Stations of the Tide by Michael Swanwick
My rating: 5 of 5 stars
This was some kind of amazing. The main character, who was never referred to as anything but Bureaucrat, was hardly my definition of a bureaucrat. He was part outcast, part superspy, part magician's apprentice, and part avenger. He wears so many hats during this superb little gem that I never slow down and even consider why. The plot is also so damn interesting and the pacing so fantastic that I almost miss exactly how wonderfully crafted the writing is.
Am I a fan of Swanwick? I have read a few of his short stories, years ago, and I loved them. I remembered them very fondly, but in passing, because I prefer novels over anything else. So why am I so damn late to the table, now? Hell if I know, and I'm ashamed because of it. I'm going to be going through his entire catalogue shortly.
So many wonderful sf ideas were crammed in here, and all of them were firmly in the service of the overarching story that happens to have an awful lot in common with The Tempest. The obvious bits were intended by the colonizers of Miranda, and the allegorical allusions were fully conscious and intended by the characters. It was delightful in that respect. The things that happen give the feel, but thankfully not the full substance of the play, so never worry, if you think you might be turned off by a shameless cribbing. This novel is truly a one-of-a-kind brilliant homage to all things SF and Fantasy. A lot of the time, it's impossible to separate the two, but what else can you do when you have awesome worldbuilding on colony worlds, cloning, terraforming, world-AIs, NSA game theory puzzle boxes the size of nations, AND indigenous aliens who shapeshift, who's biology is mostly incompatible with us except when triggered, turning us into wizards with grand powers, morphing into angels and demons, mind-control, as well as the summoning of immensely powerful archetypes? Is it SF or Fantasy? Clarke's razor applies.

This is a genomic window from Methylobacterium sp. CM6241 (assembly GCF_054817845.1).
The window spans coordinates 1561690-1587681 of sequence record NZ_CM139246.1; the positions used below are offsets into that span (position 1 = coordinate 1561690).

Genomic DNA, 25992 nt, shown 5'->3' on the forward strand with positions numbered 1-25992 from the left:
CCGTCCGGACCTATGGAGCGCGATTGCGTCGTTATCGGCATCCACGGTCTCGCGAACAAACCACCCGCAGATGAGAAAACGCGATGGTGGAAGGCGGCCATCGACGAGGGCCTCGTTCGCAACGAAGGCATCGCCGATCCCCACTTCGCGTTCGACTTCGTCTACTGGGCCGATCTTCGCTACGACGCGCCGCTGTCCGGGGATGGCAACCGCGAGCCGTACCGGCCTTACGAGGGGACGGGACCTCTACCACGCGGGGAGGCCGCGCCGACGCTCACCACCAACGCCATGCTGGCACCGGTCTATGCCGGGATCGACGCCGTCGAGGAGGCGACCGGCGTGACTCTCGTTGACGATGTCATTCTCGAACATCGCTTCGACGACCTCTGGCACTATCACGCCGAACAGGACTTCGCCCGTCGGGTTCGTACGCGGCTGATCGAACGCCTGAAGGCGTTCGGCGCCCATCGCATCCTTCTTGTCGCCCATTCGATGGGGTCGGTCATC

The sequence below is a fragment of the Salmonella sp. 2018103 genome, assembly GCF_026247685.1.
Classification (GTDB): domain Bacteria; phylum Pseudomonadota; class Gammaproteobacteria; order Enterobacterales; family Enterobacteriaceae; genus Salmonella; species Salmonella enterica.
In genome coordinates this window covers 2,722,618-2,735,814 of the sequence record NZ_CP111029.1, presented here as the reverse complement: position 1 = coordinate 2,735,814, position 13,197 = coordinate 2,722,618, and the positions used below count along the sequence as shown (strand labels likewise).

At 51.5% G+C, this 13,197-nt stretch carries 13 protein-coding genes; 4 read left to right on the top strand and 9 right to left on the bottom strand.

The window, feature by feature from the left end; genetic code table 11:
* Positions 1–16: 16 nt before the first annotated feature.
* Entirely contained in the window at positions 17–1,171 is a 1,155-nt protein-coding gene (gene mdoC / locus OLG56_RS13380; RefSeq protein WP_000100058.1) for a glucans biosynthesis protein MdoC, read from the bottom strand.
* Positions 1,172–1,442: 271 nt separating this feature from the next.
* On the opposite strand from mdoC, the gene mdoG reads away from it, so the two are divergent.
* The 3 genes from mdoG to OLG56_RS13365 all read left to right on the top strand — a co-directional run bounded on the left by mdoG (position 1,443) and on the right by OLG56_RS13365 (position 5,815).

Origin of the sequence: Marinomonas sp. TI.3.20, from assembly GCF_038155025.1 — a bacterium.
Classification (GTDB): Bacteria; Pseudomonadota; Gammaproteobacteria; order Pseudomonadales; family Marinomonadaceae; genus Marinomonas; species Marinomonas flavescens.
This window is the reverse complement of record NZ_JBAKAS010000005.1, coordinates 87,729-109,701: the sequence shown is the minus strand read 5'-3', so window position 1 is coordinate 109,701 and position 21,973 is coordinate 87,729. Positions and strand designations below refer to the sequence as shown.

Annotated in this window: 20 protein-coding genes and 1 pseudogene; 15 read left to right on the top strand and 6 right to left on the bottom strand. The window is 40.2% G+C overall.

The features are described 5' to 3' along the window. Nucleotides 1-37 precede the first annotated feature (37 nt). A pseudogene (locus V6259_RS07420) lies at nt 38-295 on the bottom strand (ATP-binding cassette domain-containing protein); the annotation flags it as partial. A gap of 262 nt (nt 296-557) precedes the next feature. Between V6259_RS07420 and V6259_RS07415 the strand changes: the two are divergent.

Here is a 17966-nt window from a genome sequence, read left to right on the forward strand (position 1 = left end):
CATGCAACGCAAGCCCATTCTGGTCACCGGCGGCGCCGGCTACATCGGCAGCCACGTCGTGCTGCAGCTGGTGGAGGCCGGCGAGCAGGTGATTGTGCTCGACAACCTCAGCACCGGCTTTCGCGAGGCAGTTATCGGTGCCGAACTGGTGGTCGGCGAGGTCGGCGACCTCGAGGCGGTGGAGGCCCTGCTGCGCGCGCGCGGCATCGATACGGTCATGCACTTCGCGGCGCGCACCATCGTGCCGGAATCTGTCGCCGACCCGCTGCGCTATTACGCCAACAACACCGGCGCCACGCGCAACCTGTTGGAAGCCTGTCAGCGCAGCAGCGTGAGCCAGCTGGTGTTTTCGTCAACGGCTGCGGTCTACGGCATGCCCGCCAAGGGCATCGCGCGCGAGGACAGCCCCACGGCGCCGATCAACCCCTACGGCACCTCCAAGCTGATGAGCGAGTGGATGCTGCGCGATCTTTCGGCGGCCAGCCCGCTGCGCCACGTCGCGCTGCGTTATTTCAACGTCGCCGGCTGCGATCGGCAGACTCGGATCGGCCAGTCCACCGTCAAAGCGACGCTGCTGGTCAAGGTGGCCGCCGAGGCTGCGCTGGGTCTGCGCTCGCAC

But lo! This is no simple tale to mix elements and say, "Hey, look what I did!" No. The story here is king, from old world to new, disillusionment to renewing perception, retribution to revelation to understanding.
Of course, it also borrows concepts to sweep a wide circumference, even stooping to crib from some classics (Dune fans rejoice, pain by nerve induction). For this, I don't care too much. It serves a serious and pretty much identical purpose, but in the service of magic apprenticeship. There's other examples, too, but it slides by so fast and delicious and moves on to the next wonderful surrealism and solid chink of plot, that I'm left gasping with joy.
THIS IS A GRAND GEM, people. Fantastic writing, wonderful ideas, and nothing short of intensely memorable characters. It won the Nebula award in '91 and was nominated for Hugo, alas that it hadn't won.
I will probably read this one again, just to bathe in it. The tide is coming. Can YOU read between the lines of the tv station?
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